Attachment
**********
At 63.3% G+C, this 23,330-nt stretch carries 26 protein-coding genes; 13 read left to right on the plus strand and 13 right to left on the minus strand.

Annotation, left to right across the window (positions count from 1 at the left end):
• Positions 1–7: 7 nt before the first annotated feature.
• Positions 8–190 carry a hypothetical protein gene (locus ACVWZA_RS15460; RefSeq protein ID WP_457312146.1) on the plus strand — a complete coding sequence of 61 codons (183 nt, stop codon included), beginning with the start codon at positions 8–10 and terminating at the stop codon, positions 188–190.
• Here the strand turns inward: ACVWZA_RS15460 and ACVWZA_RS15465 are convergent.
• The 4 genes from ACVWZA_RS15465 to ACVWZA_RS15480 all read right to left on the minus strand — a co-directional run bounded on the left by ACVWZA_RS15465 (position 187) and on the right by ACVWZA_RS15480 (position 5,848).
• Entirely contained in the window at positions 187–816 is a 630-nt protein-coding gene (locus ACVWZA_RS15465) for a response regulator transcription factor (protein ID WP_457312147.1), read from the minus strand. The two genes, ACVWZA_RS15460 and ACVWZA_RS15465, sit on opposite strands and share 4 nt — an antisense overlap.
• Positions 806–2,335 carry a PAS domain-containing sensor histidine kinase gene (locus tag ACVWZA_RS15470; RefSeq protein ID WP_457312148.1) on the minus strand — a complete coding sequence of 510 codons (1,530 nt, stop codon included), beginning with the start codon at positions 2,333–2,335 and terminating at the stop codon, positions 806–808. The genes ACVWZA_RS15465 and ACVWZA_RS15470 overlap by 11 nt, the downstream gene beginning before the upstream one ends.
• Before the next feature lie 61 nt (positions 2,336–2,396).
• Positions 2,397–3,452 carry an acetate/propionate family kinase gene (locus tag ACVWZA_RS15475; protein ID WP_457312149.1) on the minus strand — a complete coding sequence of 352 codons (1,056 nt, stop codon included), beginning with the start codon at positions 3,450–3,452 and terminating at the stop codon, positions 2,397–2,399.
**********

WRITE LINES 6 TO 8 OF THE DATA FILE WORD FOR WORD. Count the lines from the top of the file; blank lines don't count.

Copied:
• The 4 genes from ACVWZA_RS15465 to ACVWZA_RS15480 all read right to left on the minus strand — a co-directional run bounded on the left by ACVWZA_RS15465 (position 187) and on the right by ACVWZA_RS15480 (position 5,848).
• Entirely contained in the window at positions 187–816 is a 630-nt protein-coding gene (locus ACVWZA_RS15465) for a response regulator transcription factor (protein ID WP_457312147.1), read from the minus strand. The two genes, ACVWZA_RS15460 and ACVWZA_RS15465, sit on opposite strands and share 4 nt — an antisense overlap.
• Positions 806–2,335 carry a PAS domain-containing sensor histidine kinase gene (locus tag ACVWZA_RS15470; RefSeq protein ID WP_457312148.1) on the minus strand — a complete coding sequence of 510 codons (1,530 nt, stop codon included), beginning with the start codon at positions 2,333–2,335 and terminating at the stop codon, positions 806–808. The genes ACVWZA_RS15465 and ACVWZA_RS15470 overlap by 11 nt, the downstream gene beginning before the upstream one ends.